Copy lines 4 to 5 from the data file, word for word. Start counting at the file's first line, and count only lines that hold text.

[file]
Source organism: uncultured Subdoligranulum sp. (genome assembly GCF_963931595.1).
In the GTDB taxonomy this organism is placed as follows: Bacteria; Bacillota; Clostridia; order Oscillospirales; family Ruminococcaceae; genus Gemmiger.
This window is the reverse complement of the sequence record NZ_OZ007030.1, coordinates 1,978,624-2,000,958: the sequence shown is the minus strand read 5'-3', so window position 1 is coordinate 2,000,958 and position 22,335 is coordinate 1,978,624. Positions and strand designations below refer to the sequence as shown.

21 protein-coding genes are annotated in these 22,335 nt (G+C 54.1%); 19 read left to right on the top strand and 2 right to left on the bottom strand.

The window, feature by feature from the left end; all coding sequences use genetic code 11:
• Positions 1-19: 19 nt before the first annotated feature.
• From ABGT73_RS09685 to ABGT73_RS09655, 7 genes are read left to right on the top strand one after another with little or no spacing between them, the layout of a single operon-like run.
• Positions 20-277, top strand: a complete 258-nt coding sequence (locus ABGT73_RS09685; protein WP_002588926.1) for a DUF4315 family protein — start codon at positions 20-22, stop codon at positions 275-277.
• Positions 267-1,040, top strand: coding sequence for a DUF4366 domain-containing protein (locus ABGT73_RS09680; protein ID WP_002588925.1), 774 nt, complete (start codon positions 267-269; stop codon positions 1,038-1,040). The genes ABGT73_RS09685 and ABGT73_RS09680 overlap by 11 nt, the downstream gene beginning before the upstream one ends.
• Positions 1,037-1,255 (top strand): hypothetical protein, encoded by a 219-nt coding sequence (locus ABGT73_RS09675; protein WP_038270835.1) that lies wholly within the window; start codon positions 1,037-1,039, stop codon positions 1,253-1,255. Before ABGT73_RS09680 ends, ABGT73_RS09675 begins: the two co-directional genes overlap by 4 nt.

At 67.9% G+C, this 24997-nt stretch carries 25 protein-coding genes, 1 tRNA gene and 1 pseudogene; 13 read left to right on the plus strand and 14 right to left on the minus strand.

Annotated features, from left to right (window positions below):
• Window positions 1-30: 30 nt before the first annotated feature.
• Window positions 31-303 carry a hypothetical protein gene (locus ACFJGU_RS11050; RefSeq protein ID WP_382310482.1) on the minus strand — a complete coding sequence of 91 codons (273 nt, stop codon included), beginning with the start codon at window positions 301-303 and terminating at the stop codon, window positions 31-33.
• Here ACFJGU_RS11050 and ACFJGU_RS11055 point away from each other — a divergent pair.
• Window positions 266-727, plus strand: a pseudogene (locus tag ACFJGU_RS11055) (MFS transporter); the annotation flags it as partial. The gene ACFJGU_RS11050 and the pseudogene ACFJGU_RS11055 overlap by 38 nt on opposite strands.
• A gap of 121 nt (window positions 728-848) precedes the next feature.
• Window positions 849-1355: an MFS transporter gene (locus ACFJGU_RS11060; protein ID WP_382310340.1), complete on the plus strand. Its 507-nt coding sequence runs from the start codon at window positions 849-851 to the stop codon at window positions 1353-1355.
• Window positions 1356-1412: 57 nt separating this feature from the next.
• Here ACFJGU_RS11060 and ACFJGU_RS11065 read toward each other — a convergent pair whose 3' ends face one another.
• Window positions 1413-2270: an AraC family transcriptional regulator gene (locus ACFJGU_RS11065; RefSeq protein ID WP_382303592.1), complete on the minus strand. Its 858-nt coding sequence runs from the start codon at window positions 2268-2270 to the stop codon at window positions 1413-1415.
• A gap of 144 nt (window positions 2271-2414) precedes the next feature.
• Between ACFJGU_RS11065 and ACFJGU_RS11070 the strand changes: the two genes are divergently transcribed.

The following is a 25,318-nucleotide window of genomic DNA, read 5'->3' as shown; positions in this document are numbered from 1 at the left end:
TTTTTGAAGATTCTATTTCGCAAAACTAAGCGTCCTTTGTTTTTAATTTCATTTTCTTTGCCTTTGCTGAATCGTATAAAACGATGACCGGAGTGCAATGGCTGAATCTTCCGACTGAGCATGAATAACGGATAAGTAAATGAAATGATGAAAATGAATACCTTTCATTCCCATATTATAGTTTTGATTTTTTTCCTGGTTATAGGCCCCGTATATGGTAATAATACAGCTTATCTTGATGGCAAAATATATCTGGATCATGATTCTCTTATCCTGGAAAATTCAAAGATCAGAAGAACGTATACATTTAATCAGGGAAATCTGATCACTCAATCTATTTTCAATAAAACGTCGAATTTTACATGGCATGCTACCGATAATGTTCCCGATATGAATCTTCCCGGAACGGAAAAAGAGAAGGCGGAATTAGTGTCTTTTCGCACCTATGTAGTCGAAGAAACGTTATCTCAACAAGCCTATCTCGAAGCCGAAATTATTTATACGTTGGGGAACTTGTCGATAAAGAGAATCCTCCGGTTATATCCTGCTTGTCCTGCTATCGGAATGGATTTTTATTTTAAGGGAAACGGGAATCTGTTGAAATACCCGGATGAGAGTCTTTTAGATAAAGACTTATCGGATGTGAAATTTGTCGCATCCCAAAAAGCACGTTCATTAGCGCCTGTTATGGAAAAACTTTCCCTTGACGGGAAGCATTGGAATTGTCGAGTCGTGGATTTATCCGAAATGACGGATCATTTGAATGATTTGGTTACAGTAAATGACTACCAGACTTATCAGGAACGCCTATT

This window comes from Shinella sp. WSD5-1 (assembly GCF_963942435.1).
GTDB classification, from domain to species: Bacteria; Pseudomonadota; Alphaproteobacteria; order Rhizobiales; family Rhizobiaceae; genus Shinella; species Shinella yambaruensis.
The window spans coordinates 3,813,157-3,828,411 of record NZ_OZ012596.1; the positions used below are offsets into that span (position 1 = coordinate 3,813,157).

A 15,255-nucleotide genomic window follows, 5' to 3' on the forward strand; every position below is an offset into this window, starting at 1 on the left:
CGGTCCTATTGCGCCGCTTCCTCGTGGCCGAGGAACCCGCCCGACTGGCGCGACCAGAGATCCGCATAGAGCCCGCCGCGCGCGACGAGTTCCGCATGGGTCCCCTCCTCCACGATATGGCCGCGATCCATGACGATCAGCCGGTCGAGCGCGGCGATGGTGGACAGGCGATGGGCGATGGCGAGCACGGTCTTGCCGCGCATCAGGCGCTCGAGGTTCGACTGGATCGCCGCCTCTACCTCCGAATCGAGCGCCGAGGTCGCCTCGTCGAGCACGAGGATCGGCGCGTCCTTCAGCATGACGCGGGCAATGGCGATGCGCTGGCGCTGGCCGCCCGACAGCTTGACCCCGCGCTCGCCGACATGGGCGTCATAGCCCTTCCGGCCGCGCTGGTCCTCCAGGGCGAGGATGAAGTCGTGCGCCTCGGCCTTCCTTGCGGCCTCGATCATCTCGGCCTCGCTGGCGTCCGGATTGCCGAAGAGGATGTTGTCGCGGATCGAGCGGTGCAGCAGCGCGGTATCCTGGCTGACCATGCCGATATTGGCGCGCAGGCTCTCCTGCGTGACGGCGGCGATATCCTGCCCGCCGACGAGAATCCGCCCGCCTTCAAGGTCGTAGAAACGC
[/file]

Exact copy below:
21 protein-coding genes are annotated in these 22,335 nt (G+C 54.1%); 19 read left to right on the top strand and 2 right to left on the bottom strand.

The window, feature by feature from the left end; all coding sequences use genetic code 11: